José Ramón Larraz – Vampyres (1974)

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“The 1970’s was the decade of the gothic lesbian vampire film. The exploitation efforts of Jean Rollin (LIPS OF BLOOD), Jess Franco (VAMPYROS LESBOS), and Hammer (LUST FOR A VAMPIRE) were enormously popular at the time. These films successfully combined the fear of death and eroticism, which struck a cord with male audiences. Many of the films merely hinted at the overt sexuality, and most never fully explored the sexual aspects of the genre’s premise. That all changed in 1974, when upstart Spanish director Jose Ramon Larrez (or Joe as he is called stateside) raised the bar with the ultimate depiction of sex and horror, VAMPYRES. Larrez teamed with producer Brian Smedley-Astin to film their adult vampire epic in England. By the time VAMPYRES was released there, the censors cut out most of the offensive scenes, castrating the power of this artsy exploitation picture. Luckily when the film played the Drive-In circuit in America (as DAUGHTERS OF DRACULA), we got to see what the British audience didn’t–powerful sex trysts and disturbing death scenes. Thanks to Larrez’s scripting and directing skills, VAMPYRES rose to top of its genre. Today, VAMPYRES is a highly regarded classic in Euro horror-circles, and rightly so… Continue reading

José Ramón Larraz – La Visita del vicio AKA The Coming of Sin (1977)

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“A perverse little number from the erratic but always interesting José Larraz (Vampyres), this rarely seen, low budget blend of exploitation and art is best known to fans of Euro sleaze under its more colourful theatrical release title, Violation of the Bitch. For its first DVD release, Pagan translated the original Spanish title, La visita del vicio (or more literally, Vice’s Arrival), as The Coming of Sin. Under any time, it’s a twisted, often mystifying daydream filled with erotica and surrealism. Beautiful amateur painter Lorna (Patricia Granada) passes her sunny days dabbling with a paintbrush and burying herself in the family library. Life changes dramatically with the arrival of Triana (Lydia Zuaso), a dark-haired girl from a gypsy clan who comes to stay indefinitely and sparks a gradual, torrid relationship with Lorna. However, Triana’s dreams are haunted by images of a naked man (Rafael Machado) on horseback, a premonition which comes true one day while she strolls through the woods surrounding a nearby lake. The mysterious man, who never seems to wear much, attempts to rape Triana, who runs home and tells Lorna about the weird naked guy living with his horse out in the wild near their house. Lorna goes to investigate while Triana’s fantasies continue, including one which finds her naked inside a giant horse about to be… uh, straddled, apparently. Soon the mystery man directly intrudes on their lives, beginning an unholy triangle of lust which culminates in a dark reversal of fortune. Continue reading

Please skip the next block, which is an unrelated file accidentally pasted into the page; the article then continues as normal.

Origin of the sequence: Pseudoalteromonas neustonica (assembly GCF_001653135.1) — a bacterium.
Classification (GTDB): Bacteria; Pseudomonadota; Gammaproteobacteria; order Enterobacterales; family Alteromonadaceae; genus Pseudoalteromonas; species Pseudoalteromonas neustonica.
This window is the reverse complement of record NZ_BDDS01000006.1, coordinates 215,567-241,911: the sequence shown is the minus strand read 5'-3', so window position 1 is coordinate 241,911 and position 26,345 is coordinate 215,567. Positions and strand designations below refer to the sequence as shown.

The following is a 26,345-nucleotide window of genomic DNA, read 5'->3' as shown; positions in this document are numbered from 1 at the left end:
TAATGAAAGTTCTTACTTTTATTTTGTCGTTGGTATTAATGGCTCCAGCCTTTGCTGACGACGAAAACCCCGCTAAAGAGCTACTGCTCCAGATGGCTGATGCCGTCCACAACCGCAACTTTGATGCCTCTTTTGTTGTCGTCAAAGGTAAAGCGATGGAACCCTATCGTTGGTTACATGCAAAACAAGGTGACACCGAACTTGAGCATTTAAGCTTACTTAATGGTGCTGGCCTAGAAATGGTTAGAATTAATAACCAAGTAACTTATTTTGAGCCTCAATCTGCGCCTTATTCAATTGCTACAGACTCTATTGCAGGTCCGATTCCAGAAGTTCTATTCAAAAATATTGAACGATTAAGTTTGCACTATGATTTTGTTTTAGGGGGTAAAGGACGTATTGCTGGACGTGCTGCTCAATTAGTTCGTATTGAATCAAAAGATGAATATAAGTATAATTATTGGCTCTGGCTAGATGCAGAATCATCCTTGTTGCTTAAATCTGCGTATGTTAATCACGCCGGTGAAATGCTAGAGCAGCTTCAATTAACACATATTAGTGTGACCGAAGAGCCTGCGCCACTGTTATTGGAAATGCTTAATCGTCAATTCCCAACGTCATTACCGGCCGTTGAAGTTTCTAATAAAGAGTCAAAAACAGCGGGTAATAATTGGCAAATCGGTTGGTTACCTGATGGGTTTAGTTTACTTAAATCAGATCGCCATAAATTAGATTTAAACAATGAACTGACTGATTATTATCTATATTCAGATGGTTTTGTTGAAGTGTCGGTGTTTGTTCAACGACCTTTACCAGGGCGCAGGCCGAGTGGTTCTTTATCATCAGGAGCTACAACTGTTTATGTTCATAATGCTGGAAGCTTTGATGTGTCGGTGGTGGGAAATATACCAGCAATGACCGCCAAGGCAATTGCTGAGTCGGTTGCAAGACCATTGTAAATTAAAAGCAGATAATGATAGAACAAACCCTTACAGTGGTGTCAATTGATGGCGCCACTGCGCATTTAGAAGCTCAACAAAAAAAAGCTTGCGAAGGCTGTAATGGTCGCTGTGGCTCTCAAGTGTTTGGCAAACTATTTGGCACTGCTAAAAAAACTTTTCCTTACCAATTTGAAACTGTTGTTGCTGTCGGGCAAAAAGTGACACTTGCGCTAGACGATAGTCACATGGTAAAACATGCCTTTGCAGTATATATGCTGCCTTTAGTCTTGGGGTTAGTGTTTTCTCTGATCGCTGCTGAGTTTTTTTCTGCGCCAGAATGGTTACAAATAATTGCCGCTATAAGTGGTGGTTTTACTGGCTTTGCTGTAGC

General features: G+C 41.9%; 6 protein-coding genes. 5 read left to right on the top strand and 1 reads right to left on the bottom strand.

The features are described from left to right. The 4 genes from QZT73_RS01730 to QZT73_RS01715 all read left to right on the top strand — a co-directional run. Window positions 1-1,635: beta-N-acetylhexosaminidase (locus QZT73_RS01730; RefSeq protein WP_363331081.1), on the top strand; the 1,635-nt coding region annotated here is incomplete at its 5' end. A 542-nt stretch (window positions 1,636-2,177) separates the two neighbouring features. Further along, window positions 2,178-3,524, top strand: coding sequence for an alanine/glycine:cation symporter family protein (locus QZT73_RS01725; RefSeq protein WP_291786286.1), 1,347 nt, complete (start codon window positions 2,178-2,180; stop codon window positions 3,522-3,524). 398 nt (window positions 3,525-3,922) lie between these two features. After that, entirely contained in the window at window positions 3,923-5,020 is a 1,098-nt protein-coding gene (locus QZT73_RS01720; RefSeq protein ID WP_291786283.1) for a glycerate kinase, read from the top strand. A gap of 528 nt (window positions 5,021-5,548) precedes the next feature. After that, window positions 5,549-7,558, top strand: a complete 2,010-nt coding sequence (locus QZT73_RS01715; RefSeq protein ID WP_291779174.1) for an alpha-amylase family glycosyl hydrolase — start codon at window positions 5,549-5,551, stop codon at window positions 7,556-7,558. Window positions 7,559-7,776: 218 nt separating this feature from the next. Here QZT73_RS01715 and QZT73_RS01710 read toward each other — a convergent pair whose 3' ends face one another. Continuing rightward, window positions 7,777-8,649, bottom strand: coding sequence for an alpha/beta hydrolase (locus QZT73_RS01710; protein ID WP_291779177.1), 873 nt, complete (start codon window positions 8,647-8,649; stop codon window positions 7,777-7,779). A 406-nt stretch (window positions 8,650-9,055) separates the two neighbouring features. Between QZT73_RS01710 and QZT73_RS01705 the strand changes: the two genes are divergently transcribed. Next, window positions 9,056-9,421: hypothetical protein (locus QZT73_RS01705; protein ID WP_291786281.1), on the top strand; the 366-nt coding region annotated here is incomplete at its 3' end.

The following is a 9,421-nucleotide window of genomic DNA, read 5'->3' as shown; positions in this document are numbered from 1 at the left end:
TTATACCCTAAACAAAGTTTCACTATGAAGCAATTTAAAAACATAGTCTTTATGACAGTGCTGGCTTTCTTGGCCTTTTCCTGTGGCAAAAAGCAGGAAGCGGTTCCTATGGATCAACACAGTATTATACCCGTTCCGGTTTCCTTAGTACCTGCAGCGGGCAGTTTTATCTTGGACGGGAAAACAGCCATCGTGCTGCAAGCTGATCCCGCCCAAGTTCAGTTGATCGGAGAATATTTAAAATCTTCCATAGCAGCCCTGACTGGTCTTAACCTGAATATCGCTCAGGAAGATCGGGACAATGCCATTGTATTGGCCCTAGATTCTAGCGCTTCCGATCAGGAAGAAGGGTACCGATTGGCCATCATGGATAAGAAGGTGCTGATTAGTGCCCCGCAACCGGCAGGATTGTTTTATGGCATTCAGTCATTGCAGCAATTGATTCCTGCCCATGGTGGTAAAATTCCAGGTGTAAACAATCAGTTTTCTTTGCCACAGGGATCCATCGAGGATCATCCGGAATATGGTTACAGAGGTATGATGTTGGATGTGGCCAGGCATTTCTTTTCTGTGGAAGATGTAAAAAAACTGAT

José Ramón Larraz – Symptoms (1974)

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Symptoms is Larraz’s most ambiguous film. Although the plot is simple the film is a somber and complex affair that implicates everybody and everything. As the story progresses, the tension builds, the questions mount and the line between fantasy and reality becomes blurred …What makes Symptoms different from other British based horror films is its bona fide air of mystery The sort of quality you expect to find in English horror stories by the like of E.F. Benson, Arthur Machen and M.R. James. In Symptoms everything seems to hold a secret, the large rustic house, the woods, the river and even the people. The mystery is not in the plot, this is actually quite obvious from the start. It’s in the odd and unsettling nuances that are never resolved.

– Cathal Tohill & Pete Tombs, Immoral Tales
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José Ramón Larraz – Whirlpool (1970)

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“This is the first film of the cult Spanish expatriate director Jose Larraz (which was lost until very recently). It is far more amateurish than his later (and better) films like “Symptoms”, “Vampyres”, and “The Coming of Sin”, but it has the same basic themes–omnivorous sexual perversity played out against a background of haunting natural beauty. A Swinging London era fashion (played by Vivian Neves, who was a, um, Swinging London Era fashion model)is lured to an isolated country estate by a creepy older woman to meet her even creepier photography-obsessed nephew. She doesn’t seem too perturbed to learn that a previous female model that went there has disappeared without a trace, nor does she find it strange that her first night there the aunt and nephew get her drunk and engage her in perverse game of strip poker. She almost has sex with the nephew (while his aunt secretly watches) but he isn’t able to, uh, rise to the occasion. The next day he takes her into town and pays a friend to rip her clothes off and nearly rape her while he takes pictures. This doesn’t seem to bother her either because soon she’s involved in another bisexual three-way sex/photography session with the aunt and nephew. There is also an allusion to the old Bluebeard story–the model has been forbidden to enter the nephew’s mysterious darkroom. Hmmmm. Guess what she does? Continue reading